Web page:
What would the outcome for a missing child look like today if we hadn’t searched for Jacob Wetterling for 27 years?
We are better for having searched.
In the end, that’s what matters.
My first child, a daughter, was an 8-month-old baby when Jacob was taken. Her child, my grandson, was 2 years old when Jacob was found. They both exist in a world where missing children are profoundly safer than back in 1989.
It’s easy to forget that back in the late 1980s, cellphones were “bricks,” kids didn’t have them, and many law enforcement agencies didn’t even have fax machines. Communication between agencies didn’t travel at fiber-optic speeds. The internet, as we know it today, didn’t exist back then.
If Jacob were abducted in today’s world, law enforcement would have tracked his cellphone or found surveillance video along the route the abductor had taken and, possibly, would have apprehended their man while Jacob was still alive.
So much has changed since 1989. As far as missing children, this is largely due to the Wetterling family’s efforts, the continuing law enforcement and media attention on this case, and the fact that Minnesotans just would not let this lie. It was real to all of us.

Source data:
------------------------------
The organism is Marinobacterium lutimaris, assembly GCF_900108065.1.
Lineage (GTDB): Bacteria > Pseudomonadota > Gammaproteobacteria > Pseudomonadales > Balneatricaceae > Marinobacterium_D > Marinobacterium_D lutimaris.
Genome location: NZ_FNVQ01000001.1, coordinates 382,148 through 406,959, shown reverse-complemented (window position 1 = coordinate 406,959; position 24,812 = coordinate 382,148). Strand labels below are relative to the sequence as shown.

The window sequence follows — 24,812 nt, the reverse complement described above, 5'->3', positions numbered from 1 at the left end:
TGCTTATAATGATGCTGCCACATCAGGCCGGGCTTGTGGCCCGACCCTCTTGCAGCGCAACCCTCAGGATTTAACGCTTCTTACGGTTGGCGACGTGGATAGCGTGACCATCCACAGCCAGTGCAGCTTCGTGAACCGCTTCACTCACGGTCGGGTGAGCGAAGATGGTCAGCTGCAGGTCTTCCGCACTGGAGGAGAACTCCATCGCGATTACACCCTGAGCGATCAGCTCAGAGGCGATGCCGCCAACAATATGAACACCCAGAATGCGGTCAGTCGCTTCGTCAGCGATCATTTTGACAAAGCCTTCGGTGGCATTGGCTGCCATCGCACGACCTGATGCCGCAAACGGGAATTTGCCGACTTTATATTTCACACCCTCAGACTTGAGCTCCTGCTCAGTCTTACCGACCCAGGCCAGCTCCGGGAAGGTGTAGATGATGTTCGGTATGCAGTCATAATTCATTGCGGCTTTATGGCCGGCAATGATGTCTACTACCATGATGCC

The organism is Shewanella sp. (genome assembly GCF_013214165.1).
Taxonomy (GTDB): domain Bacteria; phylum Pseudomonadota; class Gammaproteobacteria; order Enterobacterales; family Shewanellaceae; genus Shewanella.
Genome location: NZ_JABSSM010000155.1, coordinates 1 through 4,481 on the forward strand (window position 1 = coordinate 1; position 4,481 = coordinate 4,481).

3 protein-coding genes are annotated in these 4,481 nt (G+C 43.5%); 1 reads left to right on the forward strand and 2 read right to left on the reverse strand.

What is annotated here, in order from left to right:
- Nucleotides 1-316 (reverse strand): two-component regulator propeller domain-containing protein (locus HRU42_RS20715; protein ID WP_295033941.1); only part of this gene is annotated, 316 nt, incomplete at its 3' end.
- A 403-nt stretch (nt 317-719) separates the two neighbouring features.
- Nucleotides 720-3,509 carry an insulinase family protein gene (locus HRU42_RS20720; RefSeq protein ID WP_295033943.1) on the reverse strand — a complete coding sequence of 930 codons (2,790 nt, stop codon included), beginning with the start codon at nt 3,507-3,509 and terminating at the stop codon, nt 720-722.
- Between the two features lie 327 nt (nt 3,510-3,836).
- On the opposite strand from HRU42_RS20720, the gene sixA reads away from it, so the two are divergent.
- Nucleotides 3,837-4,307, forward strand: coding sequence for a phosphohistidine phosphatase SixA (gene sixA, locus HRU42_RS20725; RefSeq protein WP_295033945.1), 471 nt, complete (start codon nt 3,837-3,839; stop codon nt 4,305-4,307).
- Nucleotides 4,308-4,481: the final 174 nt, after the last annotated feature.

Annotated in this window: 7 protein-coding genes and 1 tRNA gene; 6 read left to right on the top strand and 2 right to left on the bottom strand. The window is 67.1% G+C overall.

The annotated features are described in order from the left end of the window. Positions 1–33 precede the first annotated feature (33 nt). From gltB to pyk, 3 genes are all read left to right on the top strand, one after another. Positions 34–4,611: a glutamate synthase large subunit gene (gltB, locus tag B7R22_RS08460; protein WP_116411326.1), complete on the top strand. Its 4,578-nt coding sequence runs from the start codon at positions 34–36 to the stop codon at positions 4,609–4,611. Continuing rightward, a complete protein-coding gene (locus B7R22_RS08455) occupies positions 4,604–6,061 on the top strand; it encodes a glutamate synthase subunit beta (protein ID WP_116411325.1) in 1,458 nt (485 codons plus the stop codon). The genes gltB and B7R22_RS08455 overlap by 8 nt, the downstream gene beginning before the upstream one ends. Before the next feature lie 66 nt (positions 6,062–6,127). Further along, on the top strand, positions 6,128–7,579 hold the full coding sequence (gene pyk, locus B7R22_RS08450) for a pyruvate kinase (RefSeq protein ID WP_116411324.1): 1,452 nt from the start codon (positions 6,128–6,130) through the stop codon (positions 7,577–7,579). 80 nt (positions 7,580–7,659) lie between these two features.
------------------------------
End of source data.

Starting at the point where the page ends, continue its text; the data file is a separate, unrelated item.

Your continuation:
If focusing on the past could change what occurred, or make things better in the future, it would be worth the effort. But it won’t. Let’s not spend another minute on the impulsive act of an evil man, or how he managed to hide it. No more of the “would have, could have, should have.”
Whether the bad guy was a primary suspect, or a secondary suspect, he was definitely a suspect. And because there was doubt, law enforcement continued to explore every other possible avenue in the meantime, because nothing could be proven. A supreme effort was made so that no stone was left unturned.
Hindsight is always 20/20, and it’s miraculous that Jacob was found at all. The perpetrator may not have been behind bars all those years, but he was in a prison of self-imposed exile, always looking over his shoulder, afraid of getting caught, and apparently did not commit another similar act afterward, and that, at least, is something.
In the ultimate selfless act of making lemonade out of lemons, the Wetterling family gave of themselves so other parents might have the chance to hug their kids again. And they continue to do so. Statistically, they knew he was probably gone. They — and all of us — kept looking anyway.
Have you ever heard the words (written by Kent M. Keith) that Mother Teresa made popular? “The good you do today, will often be forgotten. Do good anyway … give the best you have, and it will never be enough. Give your best anyway.”
The #11forJacob movement encourages people to do the same — be kind, be fair and, most of all, be positive. I hope that is what people remember when they turn on their porch lights this Oct. 22.
Let’s let it be more important that Jacob lived, than that he died.
Ann Uhde lives in Brooklyn Park.